The Royal Canadian Mint has released the 14th coin in what is potentially their most beloved series: Birds of Canada! This stunning 25-cent cupronickel coin boasts a beautiful depiction of the elusive yet dazzling Scarlet Tanager, one of Canada’s most rarely-seen Eastern forest dwellers.
On the obverse of this coin, this strong, swift flier is seen departing from the branch of a vibrant red oak tree. The illustration by Canadian nature artist Pierre Leduc beautifully portrays this magnificent bird, while multiple finishes from the Royal Canadian Mint enhance the dramatic colours of the bird against a classic cupronickel finish. An excellent addition to your existing Birds of Canada collection, or any Canadiana or nature-themed collection, this coin also doubles as a thoughtful and affordable gift for any bird-lover you may know.
The Scarlet Tanager:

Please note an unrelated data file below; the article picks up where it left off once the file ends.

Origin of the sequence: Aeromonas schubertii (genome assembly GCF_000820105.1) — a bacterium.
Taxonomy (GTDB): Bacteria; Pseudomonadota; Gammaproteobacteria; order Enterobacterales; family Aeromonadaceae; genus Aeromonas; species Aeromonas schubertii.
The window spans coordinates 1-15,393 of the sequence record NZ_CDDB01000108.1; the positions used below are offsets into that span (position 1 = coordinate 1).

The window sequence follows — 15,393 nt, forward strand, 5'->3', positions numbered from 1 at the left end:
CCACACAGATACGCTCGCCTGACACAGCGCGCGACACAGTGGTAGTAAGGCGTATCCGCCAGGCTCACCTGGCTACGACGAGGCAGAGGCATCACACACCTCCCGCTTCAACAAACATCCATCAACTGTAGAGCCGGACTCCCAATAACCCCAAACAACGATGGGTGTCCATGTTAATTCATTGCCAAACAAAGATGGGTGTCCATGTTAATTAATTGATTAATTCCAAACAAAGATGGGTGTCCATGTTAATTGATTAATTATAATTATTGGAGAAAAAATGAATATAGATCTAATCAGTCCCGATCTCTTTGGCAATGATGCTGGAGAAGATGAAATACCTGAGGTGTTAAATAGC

The Scarlet Tanager is not scarce because it is endangered—on the contrary—there is not a high concern level for potential extinction of this species; they are infrequently spotted because they prefer to dwell very high in the canopy of dense, undisturbed forests; if you hear their call, however, and look up, you may be able to catch a flash of crimson darting between the foliage. The Scarlet Tanager males flaunt a striking, almost-neon scarlet body that is hard to miss, complimented by their jet-black wings and tail. Female Scarlet Tanagers take on an equally lovely, but more subdued plumage of olive-yellow feathers, also with ebony wings and tail. These birds have thick, rounded bills suitable for catching insects and eating fruit. Your best chances of glimpsing this bird occur during migration season, when they leave their preferred tree-homes of oak, pine, beech and hemlock (though sometimes aspen, balsam, poplar and birch) and fly south to northern South America. Along the way, they may pause in backyards to pick at trees with any sort of berry on them.